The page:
Special Issue "ALD Technique for Functional Coatings of Nanostructured Materials"

A special issue of Nanomaterials (ISSN 2079-4991). This special issue belongs to the section "Synthesis, Interfaces and Nanostructures".

Deadline for manuscript submissions: 30 November 2020.

Special Issue Editors

Prof. Dr. Victor M. Prida
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Guest Editor
Physics Department, Faculty of Sciences, University of Oviedo, E-33007 Oviedo, Spain
Interests: Magnetic properties of amorphous, nano-crystalline and nanostructured materials; Heusler alloys; synthesis of nanoporous materials by electrochemical etching; magnetic nanowires and nanotubes; magneto-transport -and-electric effects; magnetocaloric and thermoelectric effects; magneto-optical sensing and biosensing; surface coatings for healthcare and nanobiomedical applications; microfluidic lab-on-a-chip systems; photo-catalysis; energy recovery, conversion and storage; supercapacitors; energy harvesting and wastewater
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Dr. Víctor Vega Martínez
Website
Guest Editor
Physics Department, Faculty of Sciences, University of Oviedo,E-33007 Oviedo, Spain
Interests: Nanoporous materials; electrochemical anodization and deposition techniques; self-assembly and self-ordered nanostructured materials; atomic layer deposition; magnetic nanowires and nanotubes; supercapacitors and energy storage devices; magneto-optical sensing and biosensing; electron microscopy and x-ray microanalysis.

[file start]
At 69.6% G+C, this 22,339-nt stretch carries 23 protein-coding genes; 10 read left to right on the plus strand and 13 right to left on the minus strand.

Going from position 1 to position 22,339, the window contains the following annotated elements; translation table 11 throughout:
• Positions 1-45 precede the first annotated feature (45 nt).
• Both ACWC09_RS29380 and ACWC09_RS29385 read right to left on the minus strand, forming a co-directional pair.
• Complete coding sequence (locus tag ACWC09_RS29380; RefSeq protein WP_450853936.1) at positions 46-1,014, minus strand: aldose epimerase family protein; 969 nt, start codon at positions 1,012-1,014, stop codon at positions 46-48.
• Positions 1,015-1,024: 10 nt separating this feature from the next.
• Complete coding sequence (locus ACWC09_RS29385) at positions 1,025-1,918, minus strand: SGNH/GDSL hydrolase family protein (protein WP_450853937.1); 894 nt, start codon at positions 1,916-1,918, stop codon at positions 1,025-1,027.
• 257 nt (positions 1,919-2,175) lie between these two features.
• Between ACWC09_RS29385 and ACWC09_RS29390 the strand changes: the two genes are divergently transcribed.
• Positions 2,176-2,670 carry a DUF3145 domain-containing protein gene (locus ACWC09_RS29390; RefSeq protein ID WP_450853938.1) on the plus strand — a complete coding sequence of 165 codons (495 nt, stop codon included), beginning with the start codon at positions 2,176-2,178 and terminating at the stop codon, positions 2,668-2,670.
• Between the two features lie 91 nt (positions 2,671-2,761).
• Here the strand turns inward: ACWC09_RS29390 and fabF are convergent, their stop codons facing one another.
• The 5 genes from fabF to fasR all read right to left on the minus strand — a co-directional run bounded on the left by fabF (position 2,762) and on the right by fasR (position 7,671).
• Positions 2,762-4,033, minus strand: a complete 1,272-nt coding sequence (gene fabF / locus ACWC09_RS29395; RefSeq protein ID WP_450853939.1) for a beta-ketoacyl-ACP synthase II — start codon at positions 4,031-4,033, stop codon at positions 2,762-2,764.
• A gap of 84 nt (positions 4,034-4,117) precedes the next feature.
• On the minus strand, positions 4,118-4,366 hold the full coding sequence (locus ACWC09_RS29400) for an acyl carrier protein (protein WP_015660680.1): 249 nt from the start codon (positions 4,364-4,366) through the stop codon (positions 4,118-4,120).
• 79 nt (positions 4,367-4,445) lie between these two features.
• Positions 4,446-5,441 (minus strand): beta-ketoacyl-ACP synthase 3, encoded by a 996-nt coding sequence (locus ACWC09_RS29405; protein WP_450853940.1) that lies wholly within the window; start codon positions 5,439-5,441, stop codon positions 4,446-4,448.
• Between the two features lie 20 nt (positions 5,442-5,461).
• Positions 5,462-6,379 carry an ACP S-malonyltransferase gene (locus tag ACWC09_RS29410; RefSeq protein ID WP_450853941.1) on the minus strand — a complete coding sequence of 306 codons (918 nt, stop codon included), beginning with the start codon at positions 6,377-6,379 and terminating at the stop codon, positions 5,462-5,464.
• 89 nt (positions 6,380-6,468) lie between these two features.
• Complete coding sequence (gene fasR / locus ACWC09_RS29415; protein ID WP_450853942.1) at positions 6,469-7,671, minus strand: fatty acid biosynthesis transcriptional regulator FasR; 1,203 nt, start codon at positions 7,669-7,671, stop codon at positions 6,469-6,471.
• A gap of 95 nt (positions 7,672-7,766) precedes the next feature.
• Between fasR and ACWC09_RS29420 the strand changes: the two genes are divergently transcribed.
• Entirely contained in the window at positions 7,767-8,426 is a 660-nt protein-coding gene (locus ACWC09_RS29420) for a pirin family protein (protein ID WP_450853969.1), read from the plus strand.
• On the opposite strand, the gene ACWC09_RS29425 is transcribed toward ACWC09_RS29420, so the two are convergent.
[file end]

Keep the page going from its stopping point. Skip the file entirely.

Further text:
Dr. Javier García Fernández
Website
Guest Editor
Physics Department, Faculty of Sciences, University of Oviedo,E-33007 Oviedo, Spain
Interests: Thermoelectric materials and devices. Thermoelectric generators for waste heat recovery applications. Micro-thermoelectric coolers for thermal management of photonic integrated circuits and biosensing. Nanomagnetism and magnetic characterization of self-ordered nanowires and nanotubes arrays. Magnetic and electrical transport properties of single nanostructures. Design of mixed fabrication processes combining electrochemistry, photolithography and atomic layer deposition techniques

Special Issue Information

Dear Colleagues,

The conformability and thickness control of thin layers achieved using the atomic layer deposition (ALD) technique have driven the development of new material structures as well as novel devices that are more efficient in many research fields such as magnetism, photonics or biochemistry, among others. The research is still focusing on the development of novel materials and their growth mechanisms, and designing new precursors and deposition approaches. Moreover, the implementation of such techniques in combination with existing technologies will give rise to new downsized devices with better performance. In addition, the ALD process is required in many research areas such as the surface protection of nanostructures, allowing their manipulation and characterization to advance in fundamental research and quantum phenomena investigations.

This Special Issue is focused on, but not confined to, three main research levels involving the ALD technique.

  • The development of new precursors and deposition approaches to increase the state of the art of ALD materials.
  • Implementation of ALD in combination with other fabrication routes to yield new nanostructured materials.